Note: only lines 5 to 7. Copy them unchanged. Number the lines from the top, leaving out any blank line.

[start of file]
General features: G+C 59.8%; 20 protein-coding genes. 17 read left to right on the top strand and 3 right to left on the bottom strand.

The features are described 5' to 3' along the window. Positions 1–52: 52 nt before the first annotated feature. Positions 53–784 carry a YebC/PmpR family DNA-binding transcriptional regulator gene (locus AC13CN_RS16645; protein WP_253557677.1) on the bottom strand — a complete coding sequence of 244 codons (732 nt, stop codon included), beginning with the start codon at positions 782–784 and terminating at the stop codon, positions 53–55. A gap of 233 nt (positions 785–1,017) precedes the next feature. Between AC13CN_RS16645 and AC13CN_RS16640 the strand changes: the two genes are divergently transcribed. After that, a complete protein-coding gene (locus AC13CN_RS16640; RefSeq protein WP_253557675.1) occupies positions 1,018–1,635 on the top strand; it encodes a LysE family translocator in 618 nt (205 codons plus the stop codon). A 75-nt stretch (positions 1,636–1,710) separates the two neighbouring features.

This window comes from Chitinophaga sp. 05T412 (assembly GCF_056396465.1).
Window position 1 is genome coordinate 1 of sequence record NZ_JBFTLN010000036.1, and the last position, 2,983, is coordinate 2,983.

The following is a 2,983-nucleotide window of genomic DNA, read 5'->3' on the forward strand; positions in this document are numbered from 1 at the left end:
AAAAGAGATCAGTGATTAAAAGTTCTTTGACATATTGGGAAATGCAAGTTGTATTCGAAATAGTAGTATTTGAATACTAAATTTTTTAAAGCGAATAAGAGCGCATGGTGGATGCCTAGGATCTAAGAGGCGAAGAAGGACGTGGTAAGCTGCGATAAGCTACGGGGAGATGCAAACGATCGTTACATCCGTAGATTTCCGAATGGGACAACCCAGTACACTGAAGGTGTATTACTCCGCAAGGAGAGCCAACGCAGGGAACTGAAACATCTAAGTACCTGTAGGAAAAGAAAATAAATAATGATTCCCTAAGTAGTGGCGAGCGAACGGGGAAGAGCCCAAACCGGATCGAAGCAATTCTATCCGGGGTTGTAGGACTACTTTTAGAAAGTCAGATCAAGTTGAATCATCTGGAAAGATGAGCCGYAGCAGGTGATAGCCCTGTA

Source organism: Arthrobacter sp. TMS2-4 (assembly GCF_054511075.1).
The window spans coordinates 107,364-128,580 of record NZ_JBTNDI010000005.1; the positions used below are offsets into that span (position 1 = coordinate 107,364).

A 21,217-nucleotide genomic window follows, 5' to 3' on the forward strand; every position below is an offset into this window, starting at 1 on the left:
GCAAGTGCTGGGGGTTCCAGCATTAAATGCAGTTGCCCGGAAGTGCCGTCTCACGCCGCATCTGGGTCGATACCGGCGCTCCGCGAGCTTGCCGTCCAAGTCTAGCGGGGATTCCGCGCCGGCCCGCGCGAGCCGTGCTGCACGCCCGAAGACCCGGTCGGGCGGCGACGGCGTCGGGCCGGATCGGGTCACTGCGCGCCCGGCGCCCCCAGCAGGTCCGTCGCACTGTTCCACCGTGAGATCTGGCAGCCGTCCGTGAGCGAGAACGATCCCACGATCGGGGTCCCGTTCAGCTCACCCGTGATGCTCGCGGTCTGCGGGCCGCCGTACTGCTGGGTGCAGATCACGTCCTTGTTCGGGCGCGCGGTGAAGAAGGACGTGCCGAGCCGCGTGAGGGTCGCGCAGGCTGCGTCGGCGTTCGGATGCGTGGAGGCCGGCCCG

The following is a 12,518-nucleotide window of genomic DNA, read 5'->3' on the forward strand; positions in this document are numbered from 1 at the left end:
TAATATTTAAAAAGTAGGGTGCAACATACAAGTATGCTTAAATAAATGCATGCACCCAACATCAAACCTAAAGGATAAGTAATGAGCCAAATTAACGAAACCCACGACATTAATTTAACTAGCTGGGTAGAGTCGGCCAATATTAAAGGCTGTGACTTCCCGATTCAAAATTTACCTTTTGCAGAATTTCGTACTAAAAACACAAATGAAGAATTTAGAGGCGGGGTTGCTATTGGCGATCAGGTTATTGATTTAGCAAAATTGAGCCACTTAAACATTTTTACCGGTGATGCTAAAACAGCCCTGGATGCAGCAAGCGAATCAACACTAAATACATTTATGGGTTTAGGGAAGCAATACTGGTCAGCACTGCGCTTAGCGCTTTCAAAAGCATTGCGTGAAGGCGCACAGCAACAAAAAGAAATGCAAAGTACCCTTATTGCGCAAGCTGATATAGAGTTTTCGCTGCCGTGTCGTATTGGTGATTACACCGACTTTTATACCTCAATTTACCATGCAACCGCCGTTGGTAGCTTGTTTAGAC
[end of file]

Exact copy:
The following is a 2,983-nucleotide window of genomic DNA, read 5'->3' on the forward strand; positions in this document are numbered from 1 at the left end:
AAAAGAGATCAGTGATTAAAAGTTCTTTGACATATTGGGAAATGCAAGTTGTATTCGAAATAGTAGTATTTGAATACTAAATTTTTTAAAGCGAATAAGAGCGCATGGTGGATGCCTAGGATCTAAGAGGCGAAGAAGGACGTGGTAAGCTGCGATAAGCTACGGGGAGATGCAAACGATCGTTACATCCGTAGATTTCCGAATGGGACAACCCAGTACACTGAAGGTGTATTACTCCGCAAGGAGAGCCAACGCAGGGAACTGAAACATCTAAGTACCTGTAGGAAAAGAAAATAAATAATGATTCCCTAAGTAGTGGCGAGCGAACGGGGAAGAGCCCAAACCGGATCGAAGCAATTCTATCCGGGGTTGTAGGACTACTTTTAGAAAGTCAGATCAAGTTGAATCATCTGGAAAGATGAGCCGYAGCAGGTGATAGCCCTGTA

Source organism: Arthrobacter sp. TMS2-4 (assembly GCF_054511075.1).